Ratha's Creatures -- Treelings, Part 2
So, to what species do Thakur’s little friend Aree and Ratha’s little companion Ratharee, Thistle-chaser’s Biaree, Bira’s Cherfaree, and other treelings in the clan belong?
Some readers have guessed a squirrel or other type of rodent, perhaps a kangaroo rat. Others have guessed some early member of the raccoon family, Procyon, or a flying squirrel or sugar glider. Still other readers, perhaps more astute, have placed their targets in the primate family; say, an early monkey. The big-eyed tarsiers and bush babies comprised other speculations. Or maybe the author just made up the creature. Authors do, and often get away with it!
Many readers, after studying Aree’s description in Clan Ground and other treelings in Ratha and Thistle-chaser and Ratha’s Challenge, have narrowed their primate choices down to members of the lemur family, the relatively long-snouted (for a primate) long-limbed ring-tailed climbers that bound from tree to tree as if they were flying. Those folks are right. Aree and the others are members of the lemur tribe, probably descendents of the early North American lemur Notharctus. Their appearance is drawn from the ring-tailed lemur of Madagascar, and some of their behavior from the sifaka, also from that island.
How do treeling names work? Well, when Aree had young and members of the clan adopted the little treelings, they were called Ratha’s Aree, Bira’s Aree and so on. These got shortened into Ratharee, Biraree, etc. “Biraree” was hard to say, so Bira turned it into “Biaree”. Thakur just kept the original “Aree” name for his treeling.
(In the early part of Clan Ground, Aree is called “he”, since Thakur doesn’t know that Aree is female until the treeling has babies.)
Other clan members who get treelings will follow the same pattern, so we may get Fessaree, Dranaree, Bundaree, Misharee (from Mishanti, the cub that Thistle rescues and adopts) and so forth.
Hey wait a minute! Why then does Thistle-chaser have Biaree and Bira has Cherfaree?
In Ratha’s Challenge (which will soon be released), Bira gave her treeling to Thistle for a special task. Biaree and Thistle developed a strong bond, so Bira kindly gave the treeling to Thistle. Bira got another from Aree’s next litter. She named this one Cherfaree, after Cherfan, the big herder that she likes and sometimes teases.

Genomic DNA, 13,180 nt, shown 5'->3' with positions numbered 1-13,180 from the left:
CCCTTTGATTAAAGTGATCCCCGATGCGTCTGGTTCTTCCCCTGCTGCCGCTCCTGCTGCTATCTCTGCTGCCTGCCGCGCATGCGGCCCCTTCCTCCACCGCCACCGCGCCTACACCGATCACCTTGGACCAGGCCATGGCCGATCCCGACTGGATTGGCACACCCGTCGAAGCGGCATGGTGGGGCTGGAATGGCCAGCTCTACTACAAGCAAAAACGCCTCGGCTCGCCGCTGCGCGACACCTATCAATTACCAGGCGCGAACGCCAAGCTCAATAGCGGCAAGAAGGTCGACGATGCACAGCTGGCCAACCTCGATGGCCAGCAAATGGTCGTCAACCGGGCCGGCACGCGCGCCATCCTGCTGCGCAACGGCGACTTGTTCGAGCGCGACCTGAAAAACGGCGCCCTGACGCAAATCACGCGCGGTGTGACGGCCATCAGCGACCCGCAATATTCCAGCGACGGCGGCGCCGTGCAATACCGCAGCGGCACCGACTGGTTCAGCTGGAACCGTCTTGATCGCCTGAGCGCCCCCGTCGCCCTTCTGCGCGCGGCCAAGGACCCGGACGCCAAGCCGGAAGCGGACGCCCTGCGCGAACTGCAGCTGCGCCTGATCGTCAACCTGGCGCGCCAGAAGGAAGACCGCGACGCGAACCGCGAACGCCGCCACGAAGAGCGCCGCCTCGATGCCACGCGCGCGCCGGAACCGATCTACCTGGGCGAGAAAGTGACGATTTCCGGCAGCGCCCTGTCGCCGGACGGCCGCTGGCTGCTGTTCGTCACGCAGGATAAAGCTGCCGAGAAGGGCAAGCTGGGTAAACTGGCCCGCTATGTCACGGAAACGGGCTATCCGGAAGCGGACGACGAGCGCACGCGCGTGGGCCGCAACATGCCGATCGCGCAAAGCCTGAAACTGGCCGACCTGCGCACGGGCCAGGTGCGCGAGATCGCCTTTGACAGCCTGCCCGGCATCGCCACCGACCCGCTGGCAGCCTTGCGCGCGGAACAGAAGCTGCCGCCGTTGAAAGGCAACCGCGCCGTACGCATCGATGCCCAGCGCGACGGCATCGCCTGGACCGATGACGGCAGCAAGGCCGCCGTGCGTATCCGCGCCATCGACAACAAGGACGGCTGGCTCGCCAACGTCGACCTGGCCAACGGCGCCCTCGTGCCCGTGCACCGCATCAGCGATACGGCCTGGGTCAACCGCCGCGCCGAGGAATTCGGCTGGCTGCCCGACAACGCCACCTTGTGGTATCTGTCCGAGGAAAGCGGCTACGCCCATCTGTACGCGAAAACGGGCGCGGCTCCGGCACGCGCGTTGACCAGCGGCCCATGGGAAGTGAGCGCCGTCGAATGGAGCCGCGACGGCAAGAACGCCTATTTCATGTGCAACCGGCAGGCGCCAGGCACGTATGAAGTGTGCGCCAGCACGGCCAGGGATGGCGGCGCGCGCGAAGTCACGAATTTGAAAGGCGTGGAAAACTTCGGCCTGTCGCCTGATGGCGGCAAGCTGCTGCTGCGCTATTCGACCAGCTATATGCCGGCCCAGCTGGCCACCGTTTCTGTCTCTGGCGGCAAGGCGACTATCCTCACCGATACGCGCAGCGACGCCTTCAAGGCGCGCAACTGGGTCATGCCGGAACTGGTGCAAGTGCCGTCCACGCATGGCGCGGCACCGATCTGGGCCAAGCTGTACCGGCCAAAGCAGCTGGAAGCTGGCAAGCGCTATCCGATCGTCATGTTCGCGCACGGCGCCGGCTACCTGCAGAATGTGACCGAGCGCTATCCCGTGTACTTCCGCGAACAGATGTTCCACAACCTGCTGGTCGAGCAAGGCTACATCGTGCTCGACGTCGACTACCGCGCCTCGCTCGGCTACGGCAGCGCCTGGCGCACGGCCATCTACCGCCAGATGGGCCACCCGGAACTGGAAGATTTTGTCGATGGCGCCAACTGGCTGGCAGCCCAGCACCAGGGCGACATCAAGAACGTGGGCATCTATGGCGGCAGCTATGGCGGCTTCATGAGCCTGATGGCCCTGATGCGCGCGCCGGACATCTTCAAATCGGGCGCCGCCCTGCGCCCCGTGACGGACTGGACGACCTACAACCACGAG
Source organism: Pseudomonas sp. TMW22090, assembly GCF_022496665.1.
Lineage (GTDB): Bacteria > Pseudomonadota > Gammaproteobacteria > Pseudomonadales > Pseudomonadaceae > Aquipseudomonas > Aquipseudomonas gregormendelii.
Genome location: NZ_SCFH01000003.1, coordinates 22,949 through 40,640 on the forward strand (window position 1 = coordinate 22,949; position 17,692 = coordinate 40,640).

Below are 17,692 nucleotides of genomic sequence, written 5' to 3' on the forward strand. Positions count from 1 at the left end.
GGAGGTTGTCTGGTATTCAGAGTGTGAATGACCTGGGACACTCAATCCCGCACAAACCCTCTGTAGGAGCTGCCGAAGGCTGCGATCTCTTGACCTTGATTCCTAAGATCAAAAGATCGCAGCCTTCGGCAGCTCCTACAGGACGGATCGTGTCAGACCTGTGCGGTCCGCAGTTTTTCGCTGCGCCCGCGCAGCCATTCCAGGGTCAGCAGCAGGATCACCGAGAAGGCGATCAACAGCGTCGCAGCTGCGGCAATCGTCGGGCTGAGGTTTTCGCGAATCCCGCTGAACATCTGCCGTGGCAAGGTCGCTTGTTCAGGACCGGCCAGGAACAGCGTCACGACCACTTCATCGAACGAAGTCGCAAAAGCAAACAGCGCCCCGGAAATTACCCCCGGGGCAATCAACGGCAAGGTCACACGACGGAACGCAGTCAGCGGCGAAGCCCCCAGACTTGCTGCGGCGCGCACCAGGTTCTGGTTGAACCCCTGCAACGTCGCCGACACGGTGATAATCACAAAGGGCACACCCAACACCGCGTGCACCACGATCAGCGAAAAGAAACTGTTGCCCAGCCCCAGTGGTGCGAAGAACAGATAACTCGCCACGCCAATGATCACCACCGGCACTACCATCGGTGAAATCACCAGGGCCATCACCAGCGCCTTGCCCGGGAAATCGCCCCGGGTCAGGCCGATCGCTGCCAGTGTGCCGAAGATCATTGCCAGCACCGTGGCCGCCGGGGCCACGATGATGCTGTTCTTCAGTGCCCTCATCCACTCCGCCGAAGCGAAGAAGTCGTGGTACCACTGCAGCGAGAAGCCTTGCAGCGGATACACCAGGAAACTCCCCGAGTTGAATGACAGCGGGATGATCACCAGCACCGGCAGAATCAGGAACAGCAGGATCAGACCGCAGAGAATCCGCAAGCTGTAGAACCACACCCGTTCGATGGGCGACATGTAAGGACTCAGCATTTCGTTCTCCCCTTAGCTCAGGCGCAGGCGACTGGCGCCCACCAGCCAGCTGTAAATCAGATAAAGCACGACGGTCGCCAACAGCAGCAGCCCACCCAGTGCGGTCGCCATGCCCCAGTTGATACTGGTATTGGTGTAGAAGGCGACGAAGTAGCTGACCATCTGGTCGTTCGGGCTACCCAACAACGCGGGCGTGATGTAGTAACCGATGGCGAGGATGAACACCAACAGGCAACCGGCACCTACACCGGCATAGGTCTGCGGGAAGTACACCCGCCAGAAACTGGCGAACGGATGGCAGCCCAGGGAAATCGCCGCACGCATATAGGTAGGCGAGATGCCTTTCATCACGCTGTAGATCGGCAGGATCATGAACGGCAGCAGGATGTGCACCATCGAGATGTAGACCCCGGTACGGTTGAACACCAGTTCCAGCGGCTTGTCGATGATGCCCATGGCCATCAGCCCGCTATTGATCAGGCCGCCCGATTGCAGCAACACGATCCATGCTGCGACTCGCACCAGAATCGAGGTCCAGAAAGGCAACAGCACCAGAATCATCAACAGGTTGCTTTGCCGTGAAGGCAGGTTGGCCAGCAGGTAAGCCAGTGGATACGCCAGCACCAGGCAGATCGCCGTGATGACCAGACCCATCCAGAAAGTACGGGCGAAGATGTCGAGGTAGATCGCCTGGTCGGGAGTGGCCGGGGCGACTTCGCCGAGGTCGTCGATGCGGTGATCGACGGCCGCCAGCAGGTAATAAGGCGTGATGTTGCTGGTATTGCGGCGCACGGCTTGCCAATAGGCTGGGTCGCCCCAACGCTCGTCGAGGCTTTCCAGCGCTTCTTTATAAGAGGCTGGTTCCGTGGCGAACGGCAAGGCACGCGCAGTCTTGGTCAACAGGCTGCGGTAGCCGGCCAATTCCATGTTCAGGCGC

I made one goof with the treelings, or maybe I can just attribute it to poetic license. In Clan Ground, I depicted Aree with a prehensile tail, like a New World monkey. I had a scene where Aree carried a lighted torch by curling her tail around the shaft. I might add that Thakur quickly put a stop to that so that the treeling would not burn her back! In fact, today’s lemurs do not have prehensile tails. That scene was why some readers guessed that the treelings were something like squirrel monkeys.
One could argue that in the millions of years that lemur-like primates have existed, from the Eocene to the present, at least one could have evolved a monkey-like prehensile tail. After all, the New World or American monkeys may have evolved from lemur-like primates. Interestingly, many Old World, or African and Asian monkeys do not have the prehensile tail of their New World cousins.
Many creatures, including domestic cats, have a surprising ability to coil their tails around things, including human legs and fingers. My little silver kitty Athena, moves her tail with amazing sinuosity and grace so that it almost looks prehensile. But I never have, and probably never will, find her hanging from her tail on the shower curtain rod when I come home.
Perhaps, if cats survive and/or succeed humans as masters of this planet (as in Andre Norton’s wonderful novel Breed to Come), evolution will grace them with a prehensile tail to serve instead of hands. Or, they might just domesticate the remaining lemurs or other primates as Ratha and the clan do in the books. Who knows; maybe the Named will live in the future as well as the past.
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